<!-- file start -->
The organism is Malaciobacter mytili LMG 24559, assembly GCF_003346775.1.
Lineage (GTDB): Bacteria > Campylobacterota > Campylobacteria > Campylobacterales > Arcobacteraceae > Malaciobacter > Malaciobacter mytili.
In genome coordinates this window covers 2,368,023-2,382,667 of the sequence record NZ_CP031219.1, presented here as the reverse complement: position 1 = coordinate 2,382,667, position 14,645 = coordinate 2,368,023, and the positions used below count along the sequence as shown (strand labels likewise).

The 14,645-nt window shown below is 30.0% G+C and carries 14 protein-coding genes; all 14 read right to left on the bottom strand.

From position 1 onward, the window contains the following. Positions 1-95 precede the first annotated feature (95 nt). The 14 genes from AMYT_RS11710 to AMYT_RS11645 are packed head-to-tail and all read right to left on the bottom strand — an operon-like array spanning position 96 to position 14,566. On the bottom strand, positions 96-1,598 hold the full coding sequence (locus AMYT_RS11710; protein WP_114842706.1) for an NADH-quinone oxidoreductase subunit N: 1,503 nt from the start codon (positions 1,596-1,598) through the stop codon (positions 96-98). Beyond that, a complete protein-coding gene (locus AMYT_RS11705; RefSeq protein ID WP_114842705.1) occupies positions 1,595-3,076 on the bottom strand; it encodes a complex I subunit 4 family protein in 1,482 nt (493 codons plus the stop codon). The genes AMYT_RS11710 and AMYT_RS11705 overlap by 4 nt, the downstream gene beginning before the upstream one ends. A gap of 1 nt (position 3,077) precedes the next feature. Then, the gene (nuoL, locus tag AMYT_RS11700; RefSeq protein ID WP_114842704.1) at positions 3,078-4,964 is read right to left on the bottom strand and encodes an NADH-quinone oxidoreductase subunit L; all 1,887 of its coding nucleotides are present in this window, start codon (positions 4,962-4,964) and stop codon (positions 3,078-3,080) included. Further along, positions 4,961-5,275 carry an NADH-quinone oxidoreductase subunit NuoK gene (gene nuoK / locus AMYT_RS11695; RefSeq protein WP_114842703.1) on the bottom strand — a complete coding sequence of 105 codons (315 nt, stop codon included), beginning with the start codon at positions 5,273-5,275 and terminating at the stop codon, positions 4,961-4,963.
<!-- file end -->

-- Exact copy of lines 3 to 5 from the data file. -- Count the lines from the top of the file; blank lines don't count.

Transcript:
In genome coordinates this window covers 2,368,023-2,382,667 of the sequence record NZ_CP031219.1, presented here as the reverse complement: position 1 = coordinate 2,382,667, position 14,645 = coordinate 2,368,023, and the positions used below count along the sequence as shown (strand labels likewise).

The 14,645-nt window shown below is 30.0% G+C and carries 14 protein-coding genes; all 14 read right to left on the bottom strand.

From position 1 onward, the window contains the following. Positions 1-95 precede the first annotated feature (95 nt). The 14 genes from AMYT_RS11710 to AMYT_RS11645 are packed head-to-tail and all read right to left on the bottom strand — an operon-like array spanning position 96 to position 14,566. On the bottom strand, positions 96-1,598 hold the full coding sequence (locus AMYT_RS11710; protein WP_114842706.1) for an NADH-quinone oxidoreductase subunit N: 1,503 nt from the start codon (positions 1,596-1,598) through the stop codon (positions 96-98). Beyond that, a complete protein-coding gene (locus AMYT_RS11705; RefSeq protein ID WP_114842705.1) occupies positions 1,595-3,076 on the bottom strand; it encodes a complex I subunit 4 family protein in 1,482 nt (493 codons plus the stop codon). The genes AMYT_RS11710 and AMYT_RS11705 overlap by 4 nt, the downstream gene beginning before the upstream one ends. A gap of 1 nt (position 3,077) precedes the next feature. Then, the gene (nuoL, locus tag AMYT_RS11700; RefSeq protein ID WP_114842704.1) at positions 3,078-4,964 is read right to left on the bottom strand and encodes an NADH-quinone oxidoreductase subunit L; all 1,887 of its coding nucleotides are present in this window, start codon (positions 4,962-4,964) and stop codon (positions 3,078-3,080) included. Further along, positions 4,961-5,275 carry an NADH-quinone oxidoreductase subunit NuoK gene (gene nuoK / locus AMYT_RS11695; RefSeq protein WP_114842703.1) on the bottom strand — a complete coding sequence of 105 codons (315 nt, stop codon included), beginning with the start codon at positions 5,273-5,275 and terminating at the stop codon, positions 4,961-4,963.